(English) This is an essay. It expresses the opinions and ideas of some Wikimedians but may not have wide support. This is not policy on Meta, but it may be a policy or guideline on other Wikimedia projects. Feel free to update this page as needed, or use the discussion page to propose major changes.
1. Never make business that goes against the WMF mission statement
Best would be to do business when it actually helps our mission, but business is sometimes only a mean to bring in money. In any cases, no business deal should ever prevent us to go on our path toward "free access to knowledge to all, in many different languages".
Any time a business deal is proposed, read again the mission statement (http://wikimediafoundation.org/wiki/Mission_statement) and wonder if any detail of the deal might not be against our mission. Make the mission statement your bible. Read it and read it again.
Hint: exclusivivity, which prevent us to spread knowledge thanks to other parties, should usually be a deal-breaker.
2. Avoid making business with those who are not sympathetic to our mission and to our core values
Within our core values is freedom. The freedom to read, the freedom to use, the freedom to participate, the freedom to share. In short, we love transparency, we love non-proprietary software, we love openness. Any business deal that would tend to support the opposite should be considered with caution. Any time a deal involves using a proprietary software, ask yourself if a free-software might not be available. Whilst not deal-breaker, explore other options.
Hint: If the third party is trying to convince you that our core values are wrong, amoral or plain stupid, ask yourself why you are still talking to that person. To make her change her mind ? Good. To get sure you'll make the deal anyway ? Warning, you might be on the wrong path.
3. Avoid making business with those whose reputation will hurt ours
Remember, we are a non-profit charity. Whilst we need to money brought by business, our final goal is NOT to make money, it is to act for the common good. We enjoy a lot of trust and goodwill in the public, preserve that trust. Nurture good will. This is our best asset. If that means we should be poor, let's be poor. Better poor but appreciated, than rich with a lost reputation.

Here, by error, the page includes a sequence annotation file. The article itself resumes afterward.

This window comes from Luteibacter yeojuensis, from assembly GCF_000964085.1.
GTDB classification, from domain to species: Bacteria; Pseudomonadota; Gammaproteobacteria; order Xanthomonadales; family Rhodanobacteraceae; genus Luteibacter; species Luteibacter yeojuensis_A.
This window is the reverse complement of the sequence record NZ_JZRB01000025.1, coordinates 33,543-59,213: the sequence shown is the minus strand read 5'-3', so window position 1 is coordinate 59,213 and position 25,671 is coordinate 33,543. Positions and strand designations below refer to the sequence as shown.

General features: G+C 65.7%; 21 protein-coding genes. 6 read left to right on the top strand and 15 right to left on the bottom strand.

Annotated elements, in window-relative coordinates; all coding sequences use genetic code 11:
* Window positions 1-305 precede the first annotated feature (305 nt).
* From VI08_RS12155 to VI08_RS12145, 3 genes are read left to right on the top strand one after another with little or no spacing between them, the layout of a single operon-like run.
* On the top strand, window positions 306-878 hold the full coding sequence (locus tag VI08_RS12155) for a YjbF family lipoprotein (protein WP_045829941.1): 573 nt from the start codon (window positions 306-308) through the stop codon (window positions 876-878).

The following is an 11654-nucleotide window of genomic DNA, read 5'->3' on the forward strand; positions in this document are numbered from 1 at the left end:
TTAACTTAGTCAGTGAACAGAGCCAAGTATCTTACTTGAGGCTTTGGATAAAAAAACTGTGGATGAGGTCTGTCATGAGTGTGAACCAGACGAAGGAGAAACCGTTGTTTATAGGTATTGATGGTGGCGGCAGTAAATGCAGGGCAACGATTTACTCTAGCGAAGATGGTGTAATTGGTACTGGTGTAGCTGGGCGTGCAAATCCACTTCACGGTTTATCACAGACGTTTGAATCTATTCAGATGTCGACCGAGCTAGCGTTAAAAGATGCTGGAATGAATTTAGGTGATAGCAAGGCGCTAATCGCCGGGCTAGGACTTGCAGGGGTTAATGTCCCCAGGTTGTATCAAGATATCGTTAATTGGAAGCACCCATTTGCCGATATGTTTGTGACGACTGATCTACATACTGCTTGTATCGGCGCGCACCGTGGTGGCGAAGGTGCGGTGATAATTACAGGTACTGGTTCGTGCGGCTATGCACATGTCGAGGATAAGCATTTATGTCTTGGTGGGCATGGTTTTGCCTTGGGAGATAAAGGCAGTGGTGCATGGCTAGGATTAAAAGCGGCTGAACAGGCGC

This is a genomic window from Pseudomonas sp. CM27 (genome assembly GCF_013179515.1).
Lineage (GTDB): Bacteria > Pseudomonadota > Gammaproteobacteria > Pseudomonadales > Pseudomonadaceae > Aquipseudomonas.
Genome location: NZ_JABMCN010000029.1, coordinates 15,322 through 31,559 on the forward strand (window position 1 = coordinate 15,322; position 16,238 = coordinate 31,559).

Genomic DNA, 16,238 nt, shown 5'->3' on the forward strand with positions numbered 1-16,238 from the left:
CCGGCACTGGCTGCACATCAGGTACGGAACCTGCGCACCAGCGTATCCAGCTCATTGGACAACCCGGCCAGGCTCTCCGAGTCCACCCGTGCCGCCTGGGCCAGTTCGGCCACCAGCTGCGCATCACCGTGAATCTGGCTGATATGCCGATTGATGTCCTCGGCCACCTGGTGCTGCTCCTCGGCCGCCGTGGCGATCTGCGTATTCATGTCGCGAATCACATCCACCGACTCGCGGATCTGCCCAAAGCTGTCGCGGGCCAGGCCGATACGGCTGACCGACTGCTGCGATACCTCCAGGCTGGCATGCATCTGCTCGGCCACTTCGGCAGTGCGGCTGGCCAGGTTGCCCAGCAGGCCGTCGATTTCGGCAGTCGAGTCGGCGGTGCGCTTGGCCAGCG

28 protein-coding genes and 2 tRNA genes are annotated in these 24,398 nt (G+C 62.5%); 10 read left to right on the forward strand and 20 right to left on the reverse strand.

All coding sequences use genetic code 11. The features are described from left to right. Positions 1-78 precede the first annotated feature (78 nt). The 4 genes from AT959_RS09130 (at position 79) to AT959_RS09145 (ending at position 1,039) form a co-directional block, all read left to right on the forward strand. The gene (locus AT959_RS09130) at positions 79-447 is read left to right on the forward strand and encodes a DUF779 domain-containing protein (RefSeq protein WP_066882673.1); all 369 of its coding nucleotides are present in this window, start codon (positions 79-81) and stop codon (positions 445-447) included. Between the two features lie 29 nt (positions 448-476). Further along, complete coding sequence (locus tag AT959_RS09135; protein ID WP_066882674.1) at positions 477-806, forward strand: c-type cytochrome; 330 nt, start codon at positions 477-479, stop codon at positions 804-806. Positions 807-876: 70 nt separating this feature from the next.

If a deal looks very juicy, be suspicious. Most business are not charities, their primary goal is to get richer. If they offer a lot of money, remember to ask yourself "what benefit do they get in the deal ?" immediately before asking yourself "might our reputation be damaged in associating ourselves with this corporation ?".
4. Beware the Internet bubble, do not get paid in Second Life money
Money is money. Stock options are stock options. Stock options turn to be money in most stable corporations. Stock options are paperware in many internet companies. Whilst companies will be happy to pay you in stock options for tax reasons, beware of the reality of the gift. Do not sell your soul for peanuts in hope of golden nuggets. Be realistic.
Hint: do not agree to sell domain names you do not own against buying stock of unknown value.
5. Remember many do not support advertisement, think twice before signing an advertisement deal
Some editors support advertisement, others don't. There are also many types of advertisement, from the bold one on all articles, to the softer one, on the search page only. Still, boldly choosing to put advertisement can get you a deadly feedback
Hint: go read the discussion about Answers.com tool back two years ago.
Second hint: go read the logo of matching donor discussion from last january